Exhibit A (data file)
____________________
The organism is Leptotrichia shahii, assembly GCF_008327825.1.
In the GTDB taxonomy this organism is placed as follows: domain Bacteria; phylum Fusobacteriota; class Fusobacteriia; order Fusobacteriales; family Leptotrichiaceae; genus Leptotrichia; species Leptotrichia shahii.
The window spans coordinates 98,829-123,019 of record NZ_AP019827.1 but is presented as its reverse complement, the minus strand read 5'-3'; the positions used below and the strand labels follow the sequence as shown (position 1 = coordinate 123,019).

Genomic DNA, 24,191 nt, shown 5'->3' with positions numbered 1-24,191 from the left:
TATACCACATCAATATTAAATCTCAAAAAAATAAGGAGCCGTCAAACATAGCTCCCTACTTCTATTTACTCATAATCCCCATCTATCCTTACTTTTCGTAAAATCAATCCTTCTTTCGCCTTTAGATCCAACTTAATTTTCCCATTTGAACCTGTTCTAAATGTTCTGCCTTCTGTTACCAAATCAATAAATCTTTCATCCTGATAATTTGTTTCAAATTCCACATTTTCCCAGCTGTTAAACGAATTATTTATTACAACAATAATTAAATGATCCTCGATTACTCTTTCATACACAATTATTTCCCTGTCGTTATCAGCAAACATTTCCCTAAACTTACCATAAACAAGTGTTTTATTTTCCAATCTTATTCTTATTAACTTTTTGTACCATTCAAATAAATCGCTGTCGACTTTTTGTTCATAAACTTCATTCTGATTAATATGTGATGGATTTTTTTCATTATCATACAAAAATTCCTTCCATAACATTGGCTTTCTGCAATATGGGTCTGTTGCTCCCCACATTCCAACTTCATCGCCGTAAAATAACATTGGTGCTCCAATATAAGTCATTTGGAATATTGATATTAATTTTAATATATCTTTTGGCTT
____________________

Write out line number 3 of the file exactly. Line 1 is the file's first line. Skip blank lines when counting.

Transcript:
The window spans coordinates 98,829-123,019 of record NZ_AP019827.1 but is presented as its reverse complement, the minus strand read 5'-3'; the positions used below and the strand labels follow the sequence as shown (position 1 = coordinate 123,019).